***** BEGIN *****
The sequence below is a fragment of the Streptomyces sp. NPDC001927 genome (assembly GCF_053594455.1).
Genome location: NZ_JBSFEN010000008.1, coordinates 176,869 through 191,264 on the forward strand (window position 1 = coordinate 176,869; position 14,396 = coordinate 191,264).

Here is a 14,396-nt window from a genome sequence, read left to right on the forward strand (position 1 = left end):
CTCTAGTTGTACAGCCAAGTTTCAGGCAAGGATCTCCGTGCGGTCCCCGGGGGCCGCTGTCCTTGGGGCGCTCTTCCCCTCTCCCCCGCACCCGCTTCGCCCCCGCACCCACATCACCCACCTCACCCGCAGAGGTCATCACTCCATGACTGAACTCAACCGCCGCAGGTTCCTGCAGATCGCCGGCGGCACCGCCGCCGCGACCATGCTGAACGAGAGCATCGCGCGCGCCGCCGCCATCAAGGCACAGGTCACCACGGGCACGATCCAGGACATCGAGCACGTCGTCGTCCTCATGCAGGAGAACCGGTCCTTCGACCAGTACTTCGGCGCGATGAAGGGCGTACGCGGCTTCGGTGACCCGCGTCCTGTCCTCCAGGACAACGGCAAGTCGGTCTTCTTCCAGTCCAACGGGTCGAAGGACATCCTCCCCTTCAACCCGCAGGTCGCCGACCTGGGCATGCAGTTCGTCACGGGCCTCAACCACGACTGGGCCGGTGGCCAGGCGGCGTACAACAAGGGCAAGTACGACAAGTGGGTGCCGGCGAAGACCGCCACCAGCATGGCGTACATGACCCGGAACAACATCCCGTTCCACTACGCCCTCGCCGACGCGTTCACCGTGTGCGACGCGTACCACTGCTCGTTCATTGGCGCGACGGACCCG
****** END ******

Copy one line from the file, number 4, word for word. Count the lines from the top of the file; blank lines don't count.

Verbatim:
CTCTAGTTGTACAGCCAAGTTTCAGGCAAGGATCTCCGTGCGGTCCCCGGGGGCCGCTGTCCTTGGGGCGCTCTTCCCCTCTCCCCCGCACCCGCTTCGCCCCCGCACCCACATCACCCACCTCACCCGCAGAGGTCATCACTCCATGACTGAACTCAACCGCCGCAGGTTCCTGCAGATCGCCGGCGGCACCGCCGCCGCGACCATGCTGAACGAGAGCATCGCGCGCGCCGCCGCCATCAAGGCACAGGTCACCACGGGCACGATCCAGGACATCGAGCACGTCGTCGTCCTCATGCAGGAGAACCGGTCCTTCGACCAGTACTTCGGCGCGATGAAGGGCGTACGCGGCTTCGGTGACCCGCGTCCTGTCCTCCAGGACAACGGCAAGTCGGTCTTCTTCCAGTCCAACGGGTCGAAGGACATCCTCCCCTTCAACCCGCAGGTCGCCGACCTGGGCATGCAGTTCGTCACGGGCCTCAACCACGACTGGGCCGGTGGCCAGGCGGCGTACAACAAGGGCAAGTACGACAAGTGGGTGCCGGCGAAGACCGCCACCAGCATGGCGTACATGACCCGGAACAACATCCCGTTCCACTACGCCCTCGCCGACGCGTTCACCGTGTGCGACGCGTACCACTGCTCGTTCATTGGCGCGACGGACCCG